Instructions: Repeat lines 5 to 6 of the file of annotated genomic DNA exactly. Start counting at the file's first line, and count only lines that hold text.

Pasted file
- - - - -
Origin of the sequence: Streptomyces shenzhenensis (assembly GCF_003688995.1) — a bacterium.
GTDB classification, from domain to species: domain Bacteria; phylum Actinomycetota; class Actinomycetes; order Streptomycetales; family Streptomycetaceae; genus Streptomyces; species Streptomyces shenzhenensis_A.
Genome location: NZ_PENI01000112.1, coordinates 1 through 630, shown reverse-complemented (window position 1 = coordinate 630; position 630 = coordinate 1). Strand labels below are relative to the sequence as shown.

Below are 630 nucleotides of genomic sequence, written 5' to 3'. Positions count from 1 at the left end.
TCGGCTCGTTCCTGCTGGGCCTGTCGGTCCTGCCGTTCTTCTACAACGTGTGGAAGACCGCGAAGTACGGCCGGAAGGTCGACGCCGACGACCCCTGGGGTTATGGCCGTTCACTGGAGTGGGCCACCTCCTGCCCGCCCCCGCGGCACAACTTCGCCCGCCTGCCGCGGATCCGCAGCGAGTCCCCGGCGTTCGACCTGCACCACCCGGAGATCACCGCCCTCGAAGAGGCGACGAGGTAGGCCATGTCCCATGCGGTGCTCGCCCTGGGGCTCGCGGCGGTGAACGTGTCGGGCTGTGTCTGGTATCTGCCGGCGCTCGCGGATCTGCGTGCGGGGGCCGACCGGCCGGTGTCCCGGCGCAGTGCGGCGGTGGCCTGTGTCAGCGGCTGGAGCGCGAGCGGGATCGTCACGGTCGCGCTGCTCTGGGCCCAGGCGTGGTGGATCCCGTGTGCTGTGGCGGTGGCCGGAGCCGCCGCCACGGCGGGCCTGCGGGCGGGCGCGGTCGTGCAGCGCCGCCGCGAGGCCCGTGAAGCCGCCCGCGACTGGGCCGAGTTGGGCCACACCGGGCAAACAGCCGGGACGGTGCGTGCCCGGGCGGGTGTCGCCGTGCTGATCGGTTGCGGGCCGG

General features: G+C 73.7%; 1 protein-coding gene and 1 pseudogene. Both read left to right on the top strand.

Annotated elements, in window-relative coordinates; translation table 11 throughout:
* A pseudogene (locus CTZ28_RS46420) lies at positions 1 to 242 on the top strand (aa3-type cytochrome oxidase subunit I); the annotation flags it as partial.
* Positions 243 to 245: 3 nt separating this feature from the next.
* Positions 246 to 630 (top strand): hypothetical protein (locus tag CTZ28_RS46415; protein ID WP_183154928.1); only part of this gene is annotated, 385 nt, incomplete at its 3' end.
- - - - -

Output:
TCGGCTCGTTCCTGCTGGGCCTGTCGGTCCTGCCGTTCTTCTACAACGTGTGGAAGACCGCGAAGTACGGCCGGAAGGTCGACGCCGACGACCCCTGGGGTTATGGCCGTTCACTGGAGTGGGCCACCTCCTGCCCGCCCCCGCGGCACAACTTCGCCCGCCTGCCGCGGATCCGCAGCGAGTCCCCGGCGTTCGACCTGCACCACCCGGAGATCACCGCCCTCGAAGAGGCGACGAGGTAGGCCATGTCCCATGCGGTGCTCGCCCTGGGGCTCGCGGCGGTGAACGTGTCGGGCTGTGTCTGGTATCTGCCGGCGCTCGCGGATCTGCGTGCGGGGGCCGACCGGCCGGTGTCCCGGCGCAGTGCGGCGGTGGCCTGTGTCAGCGGCTGGAGCGCGAGCGGGATCGTCACGGTCGCGCTGCTCTGGGCCCAGGCGTGGTGGATCCCGTGTGCTGTGGCGGTGGCCGGAGCCGCCGCCACGGCGGGCCTGCGGGCGGGCGCGGTCGTGCAGCGCCGCCGCGAGGCCCGTGAAGCCGCCCGCGACTGGGCCGAGTTGGGCCACACCGGGCAAACAGCCGGGACGGTGCGTGCCCGGGCGGGTGTCGCCGTGCTGATCGGTTGCGGGCCGG

General features: G+C 73.7%; 1 protein-coding gene and 1 pseudogene. Both read left to right on the top strand.